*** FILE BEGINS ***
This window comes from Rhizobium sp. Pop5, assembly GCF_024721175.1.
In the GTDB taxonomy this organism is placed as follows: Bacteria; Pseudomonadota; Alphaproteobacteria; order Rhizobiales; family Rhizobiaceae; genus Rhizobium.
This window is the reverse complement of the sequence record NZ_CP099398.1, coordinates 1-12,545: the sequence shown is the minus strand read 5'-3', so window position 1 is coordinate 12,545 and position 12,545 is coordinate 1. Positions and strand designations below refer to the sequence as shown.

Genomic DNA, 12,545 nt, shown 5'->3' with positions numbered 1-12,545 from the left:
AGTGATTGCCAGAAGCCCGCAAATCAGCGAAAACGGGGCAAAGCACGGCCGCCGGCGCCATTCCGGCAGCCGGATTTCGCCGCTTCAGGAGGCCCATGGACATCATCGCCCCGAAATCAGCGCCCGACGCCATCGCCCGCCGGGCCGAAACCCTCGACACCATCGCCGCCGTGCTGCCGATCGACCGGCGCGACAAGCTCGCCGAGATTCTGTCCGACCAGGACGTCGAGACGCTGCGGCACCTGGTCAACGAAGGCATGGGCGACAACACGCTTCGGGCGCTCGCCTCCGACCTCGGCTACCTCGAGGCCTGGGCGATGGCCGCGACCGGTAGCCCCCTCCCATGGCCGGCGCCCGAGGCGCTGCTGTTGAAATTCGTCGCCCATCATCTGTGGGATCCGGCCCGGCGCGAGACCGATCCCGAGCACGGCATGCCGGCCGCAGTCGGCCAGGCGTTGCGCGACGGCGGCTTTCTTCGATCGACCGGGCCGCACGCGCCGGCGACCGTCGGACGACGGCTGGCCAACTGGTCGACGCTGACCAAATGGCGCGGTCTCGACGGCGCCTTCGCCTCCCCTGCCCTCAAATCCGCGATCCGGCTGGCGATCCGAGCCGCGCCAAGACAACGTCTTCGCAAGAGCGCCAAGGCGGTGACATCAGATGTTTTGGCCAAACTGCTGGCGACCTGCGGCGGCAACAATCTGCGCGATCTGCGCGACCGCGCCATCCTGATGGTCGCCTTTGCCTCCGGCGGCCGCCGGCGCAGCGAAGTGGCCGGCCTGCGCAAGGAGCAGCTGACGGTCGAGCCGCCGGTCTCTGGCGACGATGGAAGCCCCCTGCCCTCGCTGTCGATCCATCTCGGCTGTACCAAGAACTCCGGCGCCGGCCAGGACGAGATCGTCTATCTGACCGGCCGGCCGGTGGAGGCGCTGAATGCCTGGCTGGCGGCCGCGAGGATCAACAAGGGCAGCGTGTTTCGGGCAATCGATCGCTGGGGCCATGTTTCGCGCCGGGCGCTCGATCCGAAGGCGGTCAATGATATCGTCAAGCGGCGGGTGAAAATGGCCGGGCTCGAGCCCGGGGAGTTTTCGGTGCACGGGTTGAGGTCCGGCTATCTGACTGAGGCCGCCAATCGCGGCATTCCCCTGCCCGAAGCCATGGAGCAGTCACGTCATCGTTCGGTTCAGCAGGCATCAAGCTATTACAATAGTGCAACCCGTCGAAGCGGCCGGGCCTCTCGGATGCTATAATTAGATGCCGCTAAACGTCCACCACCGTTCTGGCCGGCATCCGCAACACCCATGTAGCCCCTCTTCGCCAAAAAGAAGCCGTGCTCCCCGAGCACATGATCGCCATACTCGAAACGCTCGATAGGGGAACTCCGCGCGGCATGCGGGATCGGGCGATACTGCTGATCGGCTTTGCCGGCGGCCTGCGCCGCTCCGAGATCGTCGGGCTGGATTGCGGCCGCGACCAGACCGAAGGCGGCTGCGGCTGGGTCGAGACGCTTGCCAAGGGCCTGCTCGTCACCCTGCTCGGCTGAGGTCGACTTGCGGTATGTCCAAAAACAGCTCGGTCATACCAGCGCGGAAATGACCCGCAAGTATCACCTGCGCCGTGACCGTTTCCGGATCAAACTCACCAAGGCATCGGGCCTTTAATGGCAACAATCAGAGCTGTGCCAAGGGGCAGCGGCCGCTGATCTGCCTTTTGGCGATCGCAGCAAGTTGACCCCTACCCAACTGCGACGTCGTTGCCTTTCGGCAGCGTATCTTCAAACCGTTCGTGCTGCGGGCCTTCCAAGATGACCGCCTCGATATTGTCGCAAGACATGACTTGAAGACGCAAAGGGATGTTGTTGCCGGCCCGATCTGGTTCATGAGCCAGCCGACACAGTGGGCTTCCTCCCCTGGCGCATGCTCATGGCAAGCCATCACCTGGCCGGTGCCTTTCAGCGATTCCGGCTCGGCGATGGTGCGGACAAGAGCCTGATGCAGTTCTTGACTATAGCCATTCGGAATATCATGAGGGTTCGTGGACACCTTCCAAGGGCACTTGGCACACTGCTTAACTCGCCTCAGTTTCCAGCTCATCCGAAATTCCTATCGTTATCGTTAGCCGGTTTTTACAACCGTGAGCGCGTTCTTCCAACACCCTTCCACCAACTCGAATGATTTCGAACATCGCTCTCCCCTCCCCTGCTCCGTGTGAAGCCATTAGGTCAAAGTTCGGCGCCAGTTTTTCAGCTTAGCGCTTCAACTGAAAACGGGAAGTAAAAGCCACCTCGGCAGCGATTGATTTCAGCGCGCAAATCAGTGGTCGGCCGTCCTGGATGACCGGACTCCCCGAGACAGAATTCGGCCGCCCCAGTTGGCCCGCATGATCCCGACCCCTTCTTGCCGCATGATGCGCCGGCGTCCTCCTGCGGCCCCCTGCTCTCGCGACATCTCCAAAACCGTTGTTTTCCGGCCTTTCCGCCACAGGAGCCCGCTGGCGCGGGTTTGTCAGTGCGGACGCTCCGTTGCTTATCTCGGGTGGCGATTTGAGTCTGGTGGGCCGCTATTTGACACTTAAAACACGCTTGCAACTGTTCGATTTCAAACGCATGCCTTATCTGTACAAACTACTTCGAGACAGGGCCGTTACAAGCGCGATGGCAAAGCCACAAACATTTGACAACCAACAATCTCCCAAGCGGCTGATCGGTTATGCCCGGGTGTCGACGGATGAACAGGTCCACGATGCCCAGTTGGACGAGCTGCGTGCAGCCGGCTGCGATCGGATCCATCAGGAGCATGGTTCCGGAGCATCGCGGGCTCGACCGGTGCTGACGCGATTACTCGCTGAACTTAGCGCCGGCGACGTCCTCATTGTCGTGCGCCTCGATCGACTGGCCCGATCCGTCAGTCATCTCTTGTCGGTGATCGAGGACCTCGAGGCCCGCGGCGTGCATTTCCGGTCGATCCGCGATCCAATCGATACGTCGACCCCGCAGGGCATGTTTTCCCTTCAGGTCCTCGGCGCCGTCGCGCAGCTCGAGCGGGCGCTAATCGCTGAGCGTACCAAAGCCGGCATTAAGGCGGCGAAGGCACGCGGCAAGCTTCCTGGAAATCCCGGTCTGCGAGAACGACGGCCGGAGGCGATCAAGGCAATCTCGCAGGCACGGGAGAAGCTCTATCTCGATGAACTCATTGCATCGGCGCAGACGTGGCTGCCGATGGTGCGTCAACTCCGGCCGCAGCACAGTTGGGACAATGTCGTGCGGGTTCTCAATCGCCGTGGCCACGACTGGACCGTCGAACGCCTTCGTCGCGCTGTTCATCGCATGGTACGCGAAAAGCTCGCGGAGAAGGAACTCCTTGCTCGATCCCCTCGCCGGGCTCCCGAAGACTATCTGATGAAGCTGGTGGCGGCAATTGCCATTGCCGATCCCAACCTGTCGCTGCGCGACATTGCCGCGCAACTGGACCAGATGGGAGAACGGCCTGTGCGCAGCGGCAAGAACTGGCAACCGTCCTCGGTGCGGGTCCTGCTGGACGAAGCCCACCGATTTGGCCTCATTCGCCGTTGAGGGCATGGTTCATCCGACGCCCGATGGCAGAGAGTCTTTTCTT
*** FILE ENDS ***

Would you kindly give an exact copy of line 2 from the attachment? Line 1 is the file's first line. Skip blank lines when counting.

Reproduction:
In the GTDB taxonomy this organism is placed as follows: Bacteria; Pseudomonadota; Alphaproteobacteria; order Rhizobiales; family Rhizobiaceae; genus Rhizobium.